applications can distinguish ``failure to find a utility'' from
       ``invoked utility exited with an error indication''. The value 127
       was chosen because it is not commonly used for other meanings; most
       utilities use small values for ``normal error conditions'' and the
       values above 128 can be confused with termination due to receipt of a
       signal. The value 126 was chosen in a similar manner to indicate that
       the utility could be found, but not invoked. Some scripts produce
       meaningful error messages differentiating the 126 and 127 cases. The
       distinction between exit codes 126 and 127 is based on KornShell
       practice that uses 127 when all attempts to exec the utility fail
       with [ENOENT], and uses 126 when any attempt to exec the utility
       fails for any other reason.

       Since the −v and −V options of command produce output in relation to
       the current shell execution environment, command is generally
       provided as a shell regular built-in. If it is called in a subshell
       or separate utility execution environment, such as one of the
       following:

           (PATH=foo command −v)
            nohup command −v

       it does not necessarily produce correct results. For example, when
       called with nohup or an exec function, in a separate utility
       execution environment, most implementations are not able to identify
       aliases, functions, or special built-ins.

       Two types of regular built-ins could be encountered on a system and
       these are described separately by command.  The description of
       command search in Section 2.9.1.1, Command Search and Execution
       allows for a standard utility to be implemented as a regular built-in
       as long as it is found in the appropriate place in a PATH search. So,
       for example, command −v true might yield /bin/true or some similar
       pathname. Other implementation-defined utilities that are not defined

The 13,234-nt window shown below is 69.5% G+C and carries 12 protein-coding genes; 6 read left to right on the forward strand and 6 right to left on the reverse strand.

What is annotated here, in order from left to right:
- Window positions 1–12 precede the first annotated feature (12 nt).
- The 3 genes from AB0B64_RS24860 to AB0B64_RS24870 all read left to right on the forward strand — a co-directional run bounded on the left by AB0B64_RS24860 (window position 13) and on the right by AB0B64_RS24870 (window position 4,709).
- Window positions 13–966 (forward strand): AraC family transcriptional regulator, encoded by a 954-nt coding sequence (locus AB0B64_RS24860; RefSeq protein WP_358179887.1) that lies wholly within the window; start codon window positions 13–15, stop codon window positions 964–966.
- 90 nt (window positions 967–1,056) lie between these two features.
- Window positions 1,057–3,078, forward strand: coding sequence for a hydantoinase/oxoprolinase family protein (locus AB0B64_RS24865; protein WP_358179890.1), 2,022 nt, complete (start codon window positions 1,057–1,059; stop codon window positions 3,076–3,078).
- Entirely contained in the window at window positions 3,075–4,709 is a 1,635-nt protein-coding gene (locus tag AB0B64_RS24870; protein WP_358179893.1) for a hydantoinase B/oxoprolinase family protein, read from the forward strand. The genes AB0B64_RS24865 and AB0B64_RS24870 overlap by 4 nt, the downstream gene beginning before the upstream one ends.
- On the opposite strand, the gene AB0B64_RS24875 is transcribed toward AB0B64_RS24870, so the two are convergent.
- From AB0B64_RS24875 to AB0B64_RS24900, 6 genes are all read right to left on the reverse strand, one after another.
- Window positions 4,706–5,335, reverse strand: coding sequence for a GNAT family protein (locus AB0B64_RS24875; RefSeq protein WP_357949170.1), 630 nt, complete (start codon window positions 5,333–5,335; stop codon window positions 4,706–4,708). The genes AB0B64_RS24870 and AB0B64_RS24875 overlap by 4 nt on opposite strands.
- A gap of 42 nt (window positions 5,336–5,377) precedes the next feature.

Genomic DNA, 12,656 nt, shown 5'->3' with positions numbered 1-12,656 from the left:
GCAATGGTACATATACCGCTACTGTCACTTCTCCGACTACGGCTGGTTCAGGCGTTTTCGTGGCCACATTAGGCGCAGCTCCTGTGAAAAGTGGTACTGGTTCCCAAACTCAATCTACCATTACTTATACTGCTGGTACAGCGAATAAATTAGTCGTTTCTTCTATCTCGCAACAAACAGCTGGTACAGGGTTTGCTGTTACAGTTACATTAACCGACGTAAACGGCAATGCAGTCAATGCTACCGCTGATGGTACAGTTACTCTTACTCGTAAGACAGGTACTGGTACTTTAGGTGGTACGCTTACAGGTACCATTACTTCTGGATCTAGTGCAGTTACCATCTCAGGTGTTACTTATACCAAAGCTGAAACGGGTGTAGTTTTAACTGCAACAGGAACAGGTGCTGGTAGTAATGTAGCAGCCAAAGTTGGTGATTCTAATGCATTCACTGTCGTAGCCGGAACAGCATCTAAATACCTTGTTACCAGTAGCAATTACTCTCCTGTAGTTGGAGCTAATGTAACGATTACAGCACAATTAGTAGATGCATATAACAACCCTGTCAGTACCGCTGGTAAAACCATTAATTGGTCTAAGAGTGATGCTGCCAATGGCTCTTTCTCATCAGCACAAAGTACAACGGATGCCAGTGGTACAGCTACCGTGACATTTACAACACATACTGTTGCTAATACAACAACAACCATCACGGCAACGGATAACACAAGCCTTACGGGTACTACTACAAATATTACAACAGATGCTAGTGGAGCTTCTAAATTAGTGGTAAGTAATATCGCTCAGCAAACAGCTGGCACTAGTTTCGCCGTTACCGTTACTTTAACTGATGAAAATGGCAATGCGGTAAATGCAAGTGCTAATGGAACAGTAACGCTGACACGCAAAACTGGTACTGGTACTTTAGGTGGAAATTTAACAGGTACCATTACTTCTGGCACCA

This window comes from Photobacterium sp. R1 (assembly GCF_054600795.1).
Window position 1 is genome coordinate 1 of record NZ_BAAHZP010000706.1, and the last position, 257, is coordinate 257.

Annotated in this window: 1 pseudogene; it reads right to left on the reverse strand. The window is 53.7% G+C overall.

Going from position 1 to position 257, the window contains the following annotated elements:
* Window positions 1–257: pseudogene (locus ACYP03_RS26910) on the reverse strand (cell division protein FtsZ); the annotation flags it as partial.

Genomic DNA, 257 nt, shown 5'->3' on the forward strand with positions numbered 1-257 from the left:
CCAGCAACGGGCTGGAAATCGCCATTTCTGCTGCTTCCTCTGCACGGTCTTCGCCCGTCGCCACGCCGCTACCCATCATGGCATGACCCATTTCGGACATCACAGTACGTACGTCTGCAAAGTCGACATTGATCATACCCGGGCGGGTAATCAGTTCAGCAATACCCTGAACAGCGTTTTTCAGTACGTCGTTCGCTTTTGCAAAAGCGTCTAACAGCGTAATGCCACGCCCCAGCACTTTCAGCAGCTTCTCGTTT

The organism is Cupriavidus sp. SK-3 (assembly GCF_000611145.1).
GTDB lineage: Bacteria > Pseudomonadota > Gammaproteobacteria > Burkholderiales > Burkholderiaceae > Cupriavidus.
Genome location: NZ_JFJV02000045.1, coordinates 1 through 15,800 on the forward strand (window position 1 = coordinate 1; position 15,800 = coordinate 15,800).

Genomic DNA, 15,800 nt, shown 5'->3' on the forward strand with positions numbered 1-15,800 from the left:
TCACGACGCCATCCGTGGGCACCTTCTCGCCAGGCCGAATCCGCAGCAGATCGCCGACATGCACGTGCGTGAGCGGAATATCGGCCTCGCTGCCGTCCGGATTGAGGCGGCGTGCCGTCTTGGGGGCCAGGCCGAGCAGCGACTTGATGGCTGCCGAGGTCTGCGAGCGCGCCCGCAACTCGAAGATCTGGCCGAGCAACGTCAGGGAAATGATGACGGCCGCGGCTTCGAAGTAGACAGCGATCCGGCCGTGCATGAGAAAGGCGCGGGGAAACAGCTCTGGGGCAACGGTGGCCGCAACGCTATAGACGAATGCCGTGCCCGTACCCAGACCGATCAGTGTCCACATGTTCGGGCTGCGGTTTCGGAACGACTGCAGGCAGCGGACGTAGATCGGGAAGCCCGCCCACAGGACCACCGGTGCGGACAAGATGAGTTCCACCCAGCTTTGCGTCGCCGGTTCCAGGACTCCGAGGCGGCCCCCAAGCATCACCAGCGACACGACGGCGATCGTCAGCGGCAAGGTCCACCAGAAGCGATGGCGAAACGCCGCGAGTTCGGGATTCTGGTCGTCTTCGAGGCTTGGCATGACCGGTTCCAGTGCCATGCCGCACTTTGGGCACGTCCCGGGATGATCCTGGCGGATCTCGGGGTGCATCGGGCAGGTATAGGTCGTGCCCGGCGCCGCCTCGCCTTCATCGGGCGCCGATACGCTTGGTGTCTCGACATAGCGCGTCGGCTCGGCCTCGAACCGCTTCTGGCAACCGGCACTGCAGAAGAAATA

by this volume of POSIX.1‐2008 might exist only as built-ins and have
       no pathname associated with them. These produce output identified as
       (regular) built-ins. Applications encountering these are not able to
       count on execing them, using them with nohup, overriding them with a
       different PATH, and so on.

EXAMPLES         top

        1. Make a version of cd that always prints out the new working
           directory exactly once:

               cd() {
                   command cd "$@" >/dev/null
                   pwd
               }

        2. Start off a ``secure shell script'' in which the script avoids
           being spoofed by its parent:

               IFS='
               '
               #    The preceding value should be <space><tab><newline>.
               #    Set IFS to its default value.

               \unalias −a
               #    Unset all possible aliases.
               #    Note that unalias is escaped to prevent an alias
               #    being used for unalias.

               unset −f command
               #    Ensure command is not a user function.

               PATH="$(command −p getconf PATH):$PATH"
               #    Put on a reliable PATH prefix.

               #    ...

           At this point, given correct permissions on the directories
           called by PATH, the script has the ability to ensure that any
           utility it calls is the intended one. It is being very cautious
           because it assumes that implementation extensions may be present
           that would allow user functions to exist when it is invoked; this
           capability is not specified by this volume of POSIX.1‐2008, but
           it is not prohibited as an extension. For example, the ENV
           variable precedes the invocation of the script with a user start-
           up script. Such a script could define functions to spoof the
           application.

RATIONALE         top

       Since command is a regular built-in utility it is always found prior
       to the PATH search.

       There is nothing in the description of command that implies the
       command line is parsed any differently from that of any other simple
       command. For example:

           command a | b ; c

       is not parsed in any special way that causes '|' or ';' to be treated
       other than a pipe operator or <semicolon> or that prevents function